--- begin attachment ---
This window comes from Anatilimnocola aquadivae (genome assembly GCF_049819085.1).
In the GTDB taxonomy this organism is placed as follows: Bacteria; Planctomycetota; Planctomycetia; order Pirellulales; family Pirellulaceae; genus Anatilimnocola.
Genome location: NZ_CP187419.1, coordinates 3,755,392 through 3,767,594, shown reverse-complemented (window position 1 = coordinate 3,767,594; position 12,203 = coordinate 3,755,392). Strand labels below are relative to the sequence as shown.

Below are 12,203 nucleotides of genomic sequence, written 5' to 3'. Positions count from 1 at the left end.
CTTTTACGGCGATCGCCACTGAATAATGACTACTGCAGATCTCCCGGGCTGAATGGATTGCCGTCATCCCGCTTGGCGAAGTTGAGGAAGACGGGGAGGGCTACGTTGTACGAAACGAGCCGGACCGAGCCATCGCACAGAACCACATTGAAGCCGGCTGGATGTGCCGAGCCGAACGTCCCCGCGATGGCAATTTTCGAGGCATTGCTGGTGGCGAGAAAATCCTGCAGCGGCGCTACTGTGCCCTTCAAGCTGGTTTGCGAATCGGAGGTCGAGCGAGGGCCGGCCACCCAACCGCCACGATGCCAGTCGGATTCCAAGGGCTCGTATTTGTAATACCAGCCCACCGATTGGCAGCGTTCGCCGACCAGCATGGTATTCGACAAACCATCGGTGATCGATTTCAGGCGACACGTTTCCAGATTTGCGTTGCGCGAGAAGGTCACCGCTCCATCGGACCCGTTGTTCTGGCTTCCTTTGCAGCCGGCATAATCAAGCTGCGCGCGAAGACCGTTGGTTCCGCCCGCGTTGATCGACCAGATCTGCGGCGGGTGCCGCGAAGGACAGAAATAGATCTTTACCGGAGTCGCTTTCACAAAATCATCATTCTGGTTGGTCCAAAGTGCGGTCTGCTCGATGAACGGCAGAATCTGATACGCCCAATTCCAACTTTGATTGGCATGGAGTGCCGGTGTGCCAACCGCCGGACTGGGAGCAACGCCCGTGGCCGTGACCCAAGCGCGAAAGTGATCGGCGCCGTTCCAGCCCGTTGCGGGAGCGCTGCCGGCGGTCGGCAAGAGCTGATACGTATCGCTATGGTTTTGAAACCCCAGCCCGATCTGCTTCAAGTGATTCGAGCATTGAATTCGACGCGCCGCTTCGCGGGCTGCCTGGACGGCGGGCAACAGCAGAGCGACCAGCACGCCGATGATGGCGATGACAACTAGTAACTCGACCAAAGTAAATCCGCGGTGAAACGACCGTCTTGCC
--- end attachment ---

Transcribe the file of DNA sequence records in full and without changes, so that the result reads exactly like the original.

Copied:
This window comes from Anatilimnocola aquadivae (genome assembly GCF_049819085.1).
In the GTDB taxonomy this organism is placed as follows: Bacteria; Planctomycetota; Planctomycetia; order Pirellulales; family Pirellulaceae; genus Anatilimnocola.
Genome location: NZ_CP187419.1, coordinates 3,755,392 through 3,767,594, shown reverse-complemented (window position 1 = coordinate 3,767,594; position 12,203 = coordinate 3,755,392). Strand labels below are relative to the sequence as shown.

Below are 12,203 nucleotides of genomic sequence, written 5' to 3'. Positions count from 1 at the left end.
CTTTTACGGCGATCGCCACTGAATAATGACTACTGCAGATCTCCCGGGCTGAATGGATTGCCGTCATCCCGCTTGGCGAAGTTGAGGAAGACGGGGAGGGCTACGTTGTACGAAACGAGCCGGACCGAGCCATCGCACAGAACCACATTGAAGCCGGCTGGATGTGCCGAGCCGAACGTCCCCGCGATGGCAATTTTCGAGGCATTGCTGGTGGCGAGAAAATCCTGCAGCGGCGCTACTGTGCCCTTCAAGCTGGTTTGCGAATCGGAGGTCGAGCGAGGGCCGGCCACCCAACCGCCACGATGCCAGTCGGATTCCAAGGGCTCGTATTTGTAATACCAGCCCACCGATTGGCAGCGTTCGCCGACCAGCATGGTATTCGACAAACCATCGGTGATCGATTTCAGGCGACACGTTTCCAGATTTGCGTTGCGCGAGAAGGTCACCGCTCCATCGGACCCGTTGTTCTGGCTTCCTTTGCAGCCGGCATAATCAAGCTGCGCGCGAAGACCGTTGGTTCCGCCCGCGTTGATCGACCAGATCTGCGGCGGGTGCCGCGAAGGACAGAAATAGATCTTTACCGGAGTCGCTTTCACAAAATCATCATTCTGGTTGGTCCAAAGTGCGGTCTGCTCGATGAACGGCAGAATCTGATACGCCCAATTCCAACTTTGATTGGCATGGAGTGCCGGTGTGCCAACCGCCGGACTGGGAGCAACGCCCGTGGCCGTGACCCAAGCGCGAAAGTGATCGGCGCCGTTCCAGCCCGTTGCGGGAGCGCTGCCGGCGGTCGGCAAGAGCTGATACGTATCGCTATGGTTTTGAAACCCCAGCCCGATCTGCTTCAAGTGATTCGAGCATTGAATTCGACGCGCCGCTTCGCGGGCTGCCTGGACGGCGGGCAACAGCAGAGCGACCAGCACGCCGATGATGGCGATGACAACTAGTAACTCGACCAAAGTAAATCCGCGGTGAAACGACCGTCTTGCC